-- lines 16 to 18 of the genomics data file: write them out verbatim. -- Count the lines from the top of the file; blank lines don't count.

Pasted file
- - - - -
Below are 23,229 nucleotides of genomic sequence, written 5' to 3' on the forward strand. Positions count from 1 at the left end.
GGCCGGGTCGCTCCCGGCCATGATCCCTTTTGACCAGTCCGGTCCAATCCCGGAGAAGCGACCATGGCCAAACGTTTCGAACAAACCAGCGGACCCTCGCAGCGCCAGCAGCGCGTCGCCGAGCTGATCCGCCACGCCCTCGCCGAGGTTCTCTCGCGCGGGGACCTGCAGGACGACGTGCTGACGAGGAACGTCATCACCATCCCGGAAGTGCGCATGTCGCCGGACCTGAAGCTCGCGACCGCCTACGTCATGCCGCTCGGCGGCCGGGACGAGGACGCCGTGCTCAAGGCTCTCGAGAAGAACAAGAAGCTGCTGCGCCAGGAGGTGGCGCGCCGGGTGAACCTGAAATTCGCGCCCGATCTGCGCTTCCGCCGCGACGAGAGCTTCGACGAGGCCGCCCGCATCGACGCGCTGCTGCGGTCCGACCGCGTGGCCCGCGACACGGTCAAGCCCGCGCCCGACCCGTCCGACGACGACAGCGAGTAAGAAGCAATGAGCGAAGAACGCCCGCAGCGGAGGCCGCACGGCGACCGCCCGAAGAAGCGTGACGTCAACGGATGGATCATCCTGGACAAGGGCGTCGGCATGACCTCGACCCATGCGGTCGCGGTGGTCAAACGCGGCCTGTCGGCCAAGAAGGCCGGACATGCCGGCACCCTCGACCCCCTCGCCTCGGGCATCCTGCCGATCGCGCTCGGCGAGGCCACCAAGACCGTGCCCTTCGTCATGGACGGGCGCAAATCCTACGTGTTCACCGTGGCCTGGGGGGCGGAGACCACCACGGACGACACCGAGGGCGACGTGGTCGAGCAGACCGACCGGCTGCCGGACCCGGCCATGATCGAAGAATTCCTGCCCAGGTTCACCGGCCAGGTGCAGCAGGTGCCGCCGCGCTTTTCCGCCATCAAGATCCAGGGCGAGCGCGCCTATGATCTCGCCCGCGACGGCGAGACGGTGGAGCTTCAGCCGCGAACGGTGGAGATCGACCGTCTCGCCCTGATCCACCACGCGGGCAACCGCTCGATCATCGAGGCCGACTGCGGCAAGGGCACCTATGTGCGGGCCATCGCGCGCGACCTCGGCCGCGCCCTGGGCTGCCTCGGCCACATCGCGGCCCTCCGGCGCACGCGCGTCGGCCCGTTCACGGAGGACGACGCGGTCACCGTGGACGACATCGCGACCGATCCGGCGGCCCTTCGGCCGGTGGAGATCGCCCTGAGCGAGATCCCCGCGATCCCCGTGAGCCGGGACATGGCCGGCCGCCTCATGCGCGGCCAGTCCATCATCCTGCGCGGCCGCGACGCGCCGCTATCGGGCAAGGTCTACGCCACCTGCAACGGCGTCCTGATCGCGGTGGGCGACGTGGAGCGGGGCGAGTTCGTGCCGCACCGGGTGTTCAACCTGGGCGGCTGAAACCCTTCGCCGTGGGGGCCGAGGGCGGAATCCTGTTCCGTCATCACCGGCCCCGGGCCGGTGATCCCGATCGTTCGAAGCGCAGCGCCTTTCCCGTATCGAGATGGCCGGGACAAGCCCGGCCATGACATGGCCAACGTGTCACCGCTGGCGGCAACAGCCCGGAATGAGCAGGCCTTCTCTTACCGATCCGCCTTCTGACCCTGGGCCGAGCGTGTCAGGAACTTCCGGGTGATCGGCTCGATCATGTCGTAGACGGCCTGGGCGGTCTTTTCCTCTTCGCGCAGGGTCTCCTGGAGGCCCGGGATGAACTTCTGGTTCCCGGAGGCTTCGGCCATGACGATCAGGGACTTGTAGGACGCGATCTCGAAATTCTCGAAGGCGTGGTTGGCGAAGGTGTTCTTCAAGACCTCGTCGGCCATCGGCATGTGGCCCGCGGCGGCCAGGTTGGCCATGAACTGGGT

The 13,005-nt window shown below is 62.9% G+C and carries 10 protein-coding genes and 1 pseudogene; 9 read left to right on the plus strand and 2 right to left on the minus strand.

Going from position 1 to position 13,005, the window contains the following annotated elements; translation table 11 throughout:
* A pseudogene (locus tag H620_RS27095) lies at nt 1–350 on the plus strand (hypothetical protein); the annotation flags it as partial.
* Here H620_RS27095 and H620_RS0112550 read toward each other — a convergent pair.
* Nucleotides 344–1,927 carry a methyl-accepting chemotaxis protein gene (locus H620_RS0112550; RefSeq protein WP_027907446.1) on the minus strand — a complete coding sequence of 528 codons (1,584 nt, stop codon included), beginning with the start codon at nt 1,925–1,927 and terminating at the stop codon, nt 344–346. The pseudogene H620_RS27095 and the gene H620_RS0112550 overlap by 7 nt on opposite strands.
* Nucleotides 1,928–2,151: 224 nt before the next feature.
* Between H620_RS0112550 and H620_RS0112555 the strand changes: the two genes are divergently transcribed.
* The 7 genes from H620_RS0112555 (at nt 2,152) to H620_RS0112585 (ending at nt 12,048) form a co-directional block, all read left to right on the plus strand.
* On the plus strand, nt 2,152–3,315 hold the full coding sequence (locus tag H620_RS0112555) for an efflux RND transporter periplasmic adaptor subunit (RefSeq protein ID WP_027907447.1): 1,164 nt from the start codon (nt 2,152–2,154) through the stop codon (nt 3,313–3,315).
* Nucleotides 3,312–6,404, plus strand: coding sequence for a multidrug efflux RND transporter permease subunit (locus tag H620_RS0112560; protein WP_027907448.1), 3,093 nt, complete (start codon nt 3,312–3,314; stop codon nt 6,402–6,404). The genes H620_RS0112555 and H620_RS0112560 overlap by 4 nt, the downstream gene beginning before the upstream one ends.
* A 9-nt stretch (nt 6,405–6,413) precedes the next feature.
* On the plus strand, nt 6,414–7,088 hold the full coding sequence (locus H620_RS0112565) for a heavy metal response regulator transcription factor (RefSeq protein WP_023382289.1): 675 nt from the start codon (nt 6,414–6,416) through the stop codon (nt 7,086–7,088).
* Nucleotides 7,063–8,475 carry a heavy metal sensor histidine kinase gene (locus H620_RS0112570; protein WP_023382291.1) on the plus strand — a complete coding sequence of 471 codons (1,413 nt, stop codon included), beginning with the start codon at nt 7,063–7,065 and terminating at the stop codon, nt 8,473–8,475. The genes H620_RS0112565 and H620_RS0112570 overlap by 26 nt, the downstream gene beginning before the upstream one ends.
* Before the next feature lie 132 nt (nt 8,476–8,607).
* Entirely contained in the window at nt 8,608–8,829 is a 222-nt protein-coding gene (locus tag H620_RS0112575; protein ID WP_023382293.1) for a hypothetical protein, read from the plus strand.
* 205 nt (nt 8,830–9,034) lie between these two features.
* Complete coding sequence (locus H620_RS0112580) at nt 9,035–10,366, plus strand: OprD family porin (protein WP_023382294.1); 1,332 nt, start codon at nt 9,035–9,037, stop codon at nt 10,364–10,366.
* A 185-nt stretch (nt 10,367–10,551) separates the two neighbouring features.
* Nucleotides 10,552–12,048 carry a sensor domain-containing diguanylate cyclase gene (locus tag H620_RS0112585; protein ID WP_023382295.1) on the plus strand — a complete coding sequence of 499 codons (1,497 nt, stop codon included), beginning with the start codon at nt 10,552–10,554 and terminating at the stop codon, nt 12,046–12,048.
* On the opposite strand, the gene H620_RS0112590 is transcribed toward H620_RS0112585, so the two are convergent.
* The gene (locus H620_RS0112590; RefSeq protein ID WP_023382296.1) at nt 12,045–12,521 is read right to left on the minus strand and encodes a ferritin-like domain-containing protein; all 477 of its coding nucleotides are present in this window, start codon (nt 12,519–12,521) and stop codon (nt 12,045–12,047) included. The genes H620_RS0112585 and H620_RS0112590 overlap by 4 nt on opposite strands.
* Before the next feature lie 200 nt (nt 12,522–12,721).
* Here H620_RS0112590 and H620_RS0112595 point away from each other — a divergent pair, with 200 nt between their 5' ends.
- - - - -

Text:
* Before the next feature lie 132 nt (nt 8,476–8,607).
* Entirely contained in the window at nt 8,608–8,829 is a 222-nt protein-coding gene (locus tag H620_RS0112575; protein ID WP_023382293.1) for a hypothetical protein, read from the plus strand.
* 205 nt (nt 8,830–9,034) lie between these two features.